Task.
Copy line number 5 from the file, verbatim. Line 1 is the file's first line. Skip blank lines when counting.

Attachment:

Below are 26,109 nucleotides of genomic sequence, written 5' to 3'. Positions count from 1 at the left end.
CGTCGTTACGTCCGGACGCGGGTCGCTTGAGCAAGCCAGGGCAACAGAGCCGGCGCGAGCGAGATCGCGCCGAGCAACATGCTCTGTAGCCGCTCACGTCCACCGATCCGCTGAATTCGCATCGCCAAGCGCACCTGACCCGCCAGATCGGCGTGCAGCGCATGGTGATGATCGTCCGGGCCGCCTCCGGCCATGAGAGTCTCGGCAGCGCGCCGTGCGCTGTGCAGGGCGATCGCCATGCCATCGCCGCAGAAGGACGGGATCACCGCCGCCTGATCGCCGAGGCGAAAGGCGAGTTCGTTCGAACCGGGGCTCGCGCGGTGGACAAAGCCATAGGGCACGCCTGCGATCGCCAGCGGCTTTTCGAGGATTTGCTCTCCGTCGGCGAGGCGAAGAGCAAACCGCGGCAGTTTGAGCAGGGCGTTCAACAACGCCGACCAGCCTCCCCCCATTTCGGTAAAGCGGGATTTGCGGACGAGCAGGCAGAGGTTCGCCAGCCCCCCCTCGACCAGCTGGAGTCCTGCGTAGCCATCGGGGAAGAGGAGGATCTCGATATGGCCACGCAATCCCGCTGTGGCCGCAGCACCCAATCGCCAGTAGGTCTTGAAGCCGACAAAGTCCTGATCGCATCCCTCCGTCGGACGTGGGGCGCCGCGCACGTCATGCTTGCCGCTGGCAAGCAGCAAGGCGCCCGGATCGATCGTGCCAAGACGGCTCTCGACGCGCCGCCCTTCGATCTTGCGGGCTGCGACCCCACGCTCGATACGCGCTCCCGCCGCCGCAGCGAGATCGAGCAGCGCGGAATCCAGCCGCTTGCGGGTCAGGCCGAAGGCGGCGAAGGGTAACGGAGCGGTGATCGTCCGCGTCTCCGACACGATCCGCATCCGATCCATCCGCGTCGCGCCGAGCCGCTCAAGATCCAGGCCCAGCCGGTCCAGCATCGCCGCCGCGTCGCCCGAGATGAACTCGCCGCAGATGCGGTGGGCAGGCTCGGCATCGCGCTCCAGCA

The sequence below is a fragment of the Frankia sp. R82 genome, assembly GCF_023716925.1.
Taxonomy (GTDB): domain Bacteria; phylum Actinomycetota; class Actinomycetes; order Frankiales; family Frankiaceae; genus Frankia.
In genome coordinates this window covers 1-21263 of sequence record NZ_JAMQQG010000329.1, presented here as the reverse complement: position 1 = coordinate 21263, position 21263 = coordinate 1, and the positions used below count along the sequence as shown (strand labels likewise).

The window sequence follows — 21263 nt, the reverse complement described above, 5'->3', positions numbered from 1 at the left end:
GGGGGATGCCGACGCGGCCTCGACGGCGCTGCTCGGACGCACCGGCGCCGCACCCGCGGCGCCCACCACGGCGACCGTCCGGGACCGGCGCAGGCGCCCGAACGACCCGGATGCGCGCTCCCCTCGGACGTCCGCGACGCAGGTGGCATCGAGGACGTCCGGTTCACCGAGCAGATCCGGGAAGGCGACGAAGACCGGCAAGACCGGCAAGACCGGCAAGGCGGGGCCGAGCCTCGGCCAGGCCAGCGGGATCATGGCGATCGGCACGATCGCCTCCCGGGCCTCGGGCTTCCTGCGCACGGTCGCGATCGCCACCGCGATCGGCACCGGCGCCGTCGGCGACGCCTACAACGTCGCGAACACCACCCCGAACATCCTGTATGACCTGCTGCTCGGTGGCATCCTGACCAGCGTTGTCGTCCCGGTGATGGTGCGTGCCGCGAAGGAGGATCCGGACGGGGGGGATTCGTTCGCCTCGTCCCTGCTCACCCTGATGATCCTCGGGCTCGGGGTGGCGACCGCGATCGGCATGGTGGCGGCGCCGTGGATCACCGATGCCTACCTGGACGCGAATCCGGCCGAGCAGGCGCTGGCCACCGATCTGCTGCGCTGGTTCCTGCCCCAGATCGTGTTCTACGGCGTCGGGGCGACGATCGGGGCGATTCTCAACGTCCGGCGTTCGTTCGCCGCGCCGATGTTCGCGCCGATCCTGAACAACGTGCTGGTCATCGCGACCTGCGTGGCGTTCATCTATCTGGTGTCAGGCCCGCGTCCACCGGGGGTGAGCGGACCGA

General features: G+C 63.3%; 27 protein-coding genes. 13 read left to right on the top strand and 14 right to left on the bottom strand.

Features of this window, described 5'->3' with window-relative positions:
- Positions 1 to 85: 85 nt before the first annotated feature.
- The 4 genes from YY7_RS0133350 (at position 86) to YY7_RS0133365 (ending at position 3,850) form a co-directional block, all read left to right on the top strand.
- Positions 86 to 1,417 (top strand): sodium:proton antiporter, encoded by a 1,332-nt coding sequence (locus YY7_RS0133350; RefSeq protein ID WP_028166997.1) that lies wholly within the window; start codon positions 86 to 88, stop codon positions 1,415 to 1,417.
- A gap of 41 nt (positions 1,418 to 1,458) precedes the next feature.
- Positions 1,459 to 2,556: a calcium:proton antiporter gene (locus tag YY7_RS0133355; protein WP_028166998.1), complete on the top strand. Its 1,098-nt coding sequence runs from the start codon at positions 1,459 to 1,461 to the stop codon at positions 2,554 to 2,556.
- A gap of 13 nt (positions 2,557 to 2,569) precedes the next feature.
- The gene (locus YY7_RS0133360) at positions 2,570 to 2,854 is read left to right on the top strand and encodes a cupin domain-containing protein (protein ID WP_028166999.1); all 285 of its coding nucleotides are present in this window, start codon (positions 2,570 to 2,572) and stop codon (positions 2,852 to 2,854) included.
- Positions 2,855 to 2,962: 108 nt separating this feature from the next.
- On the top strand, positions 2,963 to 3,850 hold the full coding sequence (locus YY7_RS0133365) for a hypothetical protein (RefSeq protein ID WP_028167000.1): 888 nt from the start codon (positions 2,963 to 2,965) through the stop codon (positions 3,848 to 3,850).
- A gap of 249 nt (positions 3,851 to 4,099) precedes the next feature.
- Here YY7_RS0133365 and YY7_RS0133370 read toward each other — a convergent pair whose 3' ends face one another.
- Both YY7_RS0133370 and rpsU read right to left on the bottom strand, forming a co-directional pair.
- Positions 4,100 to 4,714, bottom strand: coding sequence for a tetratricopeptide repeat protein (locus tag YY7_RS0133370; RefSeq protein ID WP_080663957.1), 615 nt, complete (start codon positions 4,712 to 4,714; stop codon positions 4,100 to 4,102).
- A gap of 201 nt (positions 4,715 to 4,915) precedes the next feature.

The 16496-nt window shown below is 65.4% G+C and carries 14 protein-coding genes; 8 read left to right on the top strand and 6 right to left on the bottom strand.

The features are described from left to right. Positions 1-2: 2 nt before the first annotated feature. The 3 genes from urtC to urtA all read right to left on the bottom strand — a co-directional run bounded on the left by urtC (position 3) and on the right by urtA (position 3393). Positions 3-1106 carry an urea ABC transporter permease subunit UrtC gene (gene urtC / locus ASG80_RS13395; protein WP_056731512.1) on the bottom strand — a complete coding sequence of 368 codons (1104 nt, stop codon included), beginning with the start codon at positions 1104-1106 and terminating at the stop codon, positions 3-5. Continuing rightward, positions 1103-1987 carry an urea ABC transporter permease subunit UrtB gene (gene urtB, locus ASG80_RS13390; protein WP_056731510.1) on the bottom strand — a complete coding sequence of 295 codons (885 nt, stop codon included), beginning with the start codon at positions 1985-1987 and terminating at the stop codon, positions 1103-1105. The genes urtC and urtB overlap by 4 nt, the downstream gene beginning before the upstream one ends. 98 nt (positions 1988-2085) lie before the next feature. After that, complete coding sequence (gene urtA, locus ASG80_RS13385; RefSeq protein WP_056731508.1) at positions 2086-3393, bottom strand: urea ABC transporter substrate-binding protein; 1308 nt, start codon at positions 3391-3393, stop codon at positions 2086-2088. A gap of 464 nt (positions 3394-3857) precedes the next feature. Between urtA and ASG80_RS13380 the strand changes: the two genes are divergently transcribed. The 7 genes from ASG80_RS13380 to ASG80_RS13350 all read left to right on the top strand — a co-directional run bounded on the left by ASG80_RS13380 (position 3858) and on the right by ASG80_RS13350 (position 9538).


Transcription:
In genome coordinates this window covers 1-21263 of sequence record NZ_JAMQQG010000329.1, presented here as the reverse complement: position 1 = coordinate 21263, position 21263 = coordinate 1, and the positions used below count along the sequence as shown (strand labels likewise).